Buy this Issue
We publish all
forms of creativity.
We like stories that start quickly
and have a strong narrative.
We appreciate when an essay
moves beyond the personal to
tell us something new about
FROM THE EDITORS
In the essay he presented at the North American Review Writing Conference last April, “Art Nowhere Else: Thoughts on the Literary Magazine,” Travis Kurowski contrasts reading books with reading magazines, the former as “a method of learning to be alone,” the latter “a method of learning to be with others….you read a literary magazine and think, I could be a part of this.” He concludes, “Magazines, like marriages and love and life, are promises to an unknown future.” We hope that is the spirit with which you enter these pages, as an invitation to be a part of this unknown future together.
This issue is our third since the grand summer redesign, and we’re starting to get the hang of the new format. It allows us to publish work like Naoko Fujimoto’s striking graphic poem “Protest Against” in all its visual nuance. Naoko also presented work from her forthcoming book Glyph:Graphic Poetry=Trans. Sensory (Tupelo 2020) at our recent conference. Editorial assistant Zach Schroeder prepared this bold, challenging piece for publication. In fact, all of our editorial assistants for this issue focused their energies on editing, proofing, and laying out a single piece, getting it ready for print. In fiction, Kayla Lawrence worked on Becky Hagenston’s “Please Do Not Go Beyond this Point,” and Al Meier worked on Juliana Crespo’s “Para Sempre.” In nonfiction, Jamie Ver Steegh worked on Nance Van Winckel’s “Four from Sister Zero,” and Bre Knight worked on Stephany Wilkes’s “Personal Effects.” In poetry, Mallory Wohlford worked on frequent NAR contributor (and former Hearst Prize winner) Martha Silano’s poem, “What is beautiful? What is sad? What is apocalyptic?” and Haley Bunnell worked on Mitchell Untch’s “Free Fall.”
The fiction in this issue features four compelling pieces. Kate Campbell’s “Boiling Out” mixes an offbeat exploration of misguided mentorship, hypermasculinity, and harrowing past trauma that coalesces into a vibrant yet subtle anti-war story. Becky Hagenston’s “Please Do Not Go Beyond This Point” looks deeply into the hurt of addiction, thoughts of suicide, temptation, and the push to escape. It offers up no pat answers, and Hagenston’s final paragraph delivers a stunning double-voiced conclusion. Juliana Crespo’s “Para Sempre” delicately explores a mother dying of pancreatic cancer and the fallout it dusts upon her son Antonio. He can’t come to terms with his loss, seeks flight, but eventually discovers a poetic goodbye. Poignant. Erin Flanagan’s “Hold Steady” has a wonderful splash opening: winter storm; a bus slips into a ditch; Mom stuck in town; the bus driver, Lucy our narrator, is stuck taking care of Avery, her final passenger and Mom’s daughter. They make it to Avery’s house and wait things out. The big question: “So there’s booze in the house?” Flanagan plays with time and builds to a quiet resolve. Beautiful.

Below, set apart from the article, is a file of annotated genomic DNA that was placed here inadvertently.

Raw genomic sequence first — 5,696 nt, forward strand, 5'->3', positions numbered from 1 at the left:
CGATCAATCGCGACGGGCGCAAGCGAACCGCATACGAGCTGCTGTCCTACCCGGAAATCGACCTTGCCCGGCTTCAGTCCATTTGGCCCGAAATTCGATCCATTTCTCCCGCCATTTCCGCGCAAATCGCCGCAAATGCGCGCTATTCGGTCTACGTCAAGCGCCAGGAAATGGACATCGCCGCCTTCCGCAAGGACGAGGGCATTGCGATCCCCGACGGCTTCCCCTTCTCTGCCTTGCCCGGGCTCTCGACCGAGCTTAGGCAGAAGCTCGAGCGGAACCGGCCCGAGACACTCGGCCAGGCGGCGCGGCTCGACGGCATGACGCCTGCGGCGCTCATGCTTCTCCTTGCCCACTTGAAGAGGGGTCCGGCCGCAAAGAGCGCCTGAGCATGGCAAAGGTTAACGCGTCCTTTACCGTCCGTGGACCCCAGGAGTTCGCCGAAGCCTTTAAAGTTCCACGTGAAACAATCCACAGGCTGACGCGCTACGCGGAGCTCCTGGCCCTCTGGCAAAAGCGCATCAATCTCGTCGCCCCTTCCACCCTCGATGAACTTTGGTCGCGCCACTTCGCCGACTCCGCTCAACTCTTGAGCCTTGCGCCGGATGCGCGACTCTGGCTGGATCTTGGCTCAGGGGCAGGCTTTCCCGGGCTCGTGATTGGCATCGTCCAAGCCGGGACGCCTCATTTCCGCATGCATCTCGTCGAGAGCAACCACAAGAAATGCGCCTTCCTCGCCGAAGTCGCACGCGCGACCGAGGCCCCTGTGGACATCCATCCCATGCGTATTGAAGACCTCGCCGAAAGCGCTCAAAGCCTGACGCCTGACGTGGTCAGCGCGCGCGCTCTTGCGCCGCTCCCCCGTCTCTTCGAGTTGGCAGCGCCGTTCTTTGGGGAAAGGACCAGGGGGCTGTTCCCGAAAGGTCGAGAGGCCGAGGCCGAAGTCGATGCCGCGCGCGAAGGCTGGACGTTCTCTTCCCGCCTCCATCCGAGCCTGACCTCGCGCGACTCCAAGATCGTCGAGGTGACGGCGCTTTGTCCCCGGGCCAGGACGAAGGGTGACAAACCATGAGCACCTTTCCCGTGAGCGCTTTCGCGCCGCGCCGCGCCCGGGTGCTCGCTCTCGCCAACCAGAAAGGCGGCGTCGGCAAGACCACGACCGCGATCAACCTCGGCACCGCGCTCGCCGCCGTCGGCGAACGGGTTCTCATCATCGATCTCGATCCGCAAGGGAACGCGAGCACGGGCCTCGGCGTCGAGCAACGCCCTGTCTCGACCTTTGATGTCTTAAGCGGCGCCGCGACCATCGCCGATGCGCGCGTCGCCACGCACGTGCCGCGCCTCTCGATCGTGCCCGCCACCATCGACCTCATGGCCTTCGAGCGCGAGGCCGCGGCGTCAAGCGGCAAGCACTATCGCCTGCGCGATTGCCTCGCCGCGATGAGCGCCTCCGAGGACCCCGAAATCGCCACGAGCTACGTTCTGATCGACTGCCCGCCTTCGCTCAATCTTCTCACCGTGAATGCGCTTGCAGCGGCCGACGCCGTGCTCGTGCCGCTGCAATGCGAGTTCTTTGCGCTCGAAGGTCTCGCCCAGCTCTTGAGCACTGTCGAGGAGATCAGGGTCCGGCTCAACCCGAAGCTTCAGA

This issue’s nonfiction is equally poignant and beautiful. Anna Sandy Elrod’s lyrical braided essay “And There Was” meditates on sound, language, religion, and creativity, becoming a sacred space unto itself. Stephany Wilkes’s harrowing “Personal Effects” begins with the trauma of election night 2016, flashes back to an armed robbery thirty years previous, and returns to a post-election world facing the deep national challenge of guns, violence, hatred. The four experimental selections from Nance Van Winckel’s haunting memoir-in-progress Sister Zero oscillates between two suicides, the author’s sister’s and fifteen years her nephew’s.
We’re always happy to feature poetry by Martha Silano, and “What is beautiful? What is sad? What is apocalyptic?” is no exception. It starts in the rosy dusk of a California sunset, but quickly moves to the terror of a California on fire (“White specks swirling in the wind”) with the speaker yearning for snow, not ash. Baltimore’s first-ever Youth Poet Laureate, Derick Ebert, was a finalist in the year’s James Hearst Poetry Prize for his poem “Persephone as Black Son,” which spins the myth through the eyes of Persephone’s questioning son who “used to stand in your room, in your shoes / and prance. Some boys will be boys, differently.” The Hearst Prize was judged this year by Ilya Kaminsky, who selected Katy Aisenberg’s “The Invention of Ether” as the winner. Set in 1846 in Boston, the poem nevertheless speaks directly to our time: “They had no thought that their civil country would suddenly split in two / Like a woman laboring to bring forth an unwieldy child.” The poem is part of Katy’s newest manuscript The Ether Dome, which she says is “based on the theme of forgetting—personal and political.”
Until April 1 we’re accepting submissions for the Terry Tempest Williams Prize in Creative Nonfiction, judged by Alexander Chee, and on March 1 we’ll begin accepting submissions for the Kurt Vonnegut Prize in Speculative Fiction. We extend our invitation not only to be “part of this” this issue but also the pages of our online venue Open Space, where you can enjoy more poetry, fiction, nonfiction, translation, reviews, craft essays, as well as the conclusion to our epic two-hundred-day project Every Atom: Reflections on Whitman at 200, which began on Whitman’s bicentennial birthday with NAR contributing editor Martín Espada’s annotation and ended with Ed Folsom’s insightful summary and commentary.